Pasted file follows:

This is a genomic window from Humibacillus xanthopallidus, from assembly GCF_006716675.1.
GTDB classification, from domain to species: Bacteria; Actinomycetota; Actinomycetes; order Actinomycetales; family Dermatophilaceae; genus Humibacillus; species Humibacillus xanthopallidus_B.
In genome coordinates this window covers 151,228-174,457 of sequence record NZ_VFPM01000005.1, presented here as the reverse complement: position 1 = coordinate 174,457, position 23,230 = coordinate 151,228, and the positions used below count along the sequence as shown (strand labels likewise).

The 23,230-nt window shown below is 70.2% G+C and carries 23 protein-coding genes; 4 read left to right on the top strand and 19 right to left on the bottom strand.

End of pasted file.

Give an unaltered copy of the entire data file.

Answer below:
This is a genomic window from Humibacillus xanthopallidus, from assembly GCF_006716675.1.
GTDB classification, from domain to species: Bacteria; Actinomycetota; Actinomycetes; order Actinomycetales; family Dermatophilaceae; genus Humibacillus; species Humibacillus xanthopallidus_B.
In genome coordinates this window covers 151,228-174,457 of sequence record NZ_VFPM01000005.1, presented here as the reverse complement: position 1 = coordinate 174,457, position 23,230 = coordinate 151,228, and the positions used below count along the sequence as shown (strand labels likewise).

The 23,230-nt window shown below is 70.2% G+C and carries 23 protein-coding genes; 4 read left to right on the top strand and 19 right to left on the bottom strand.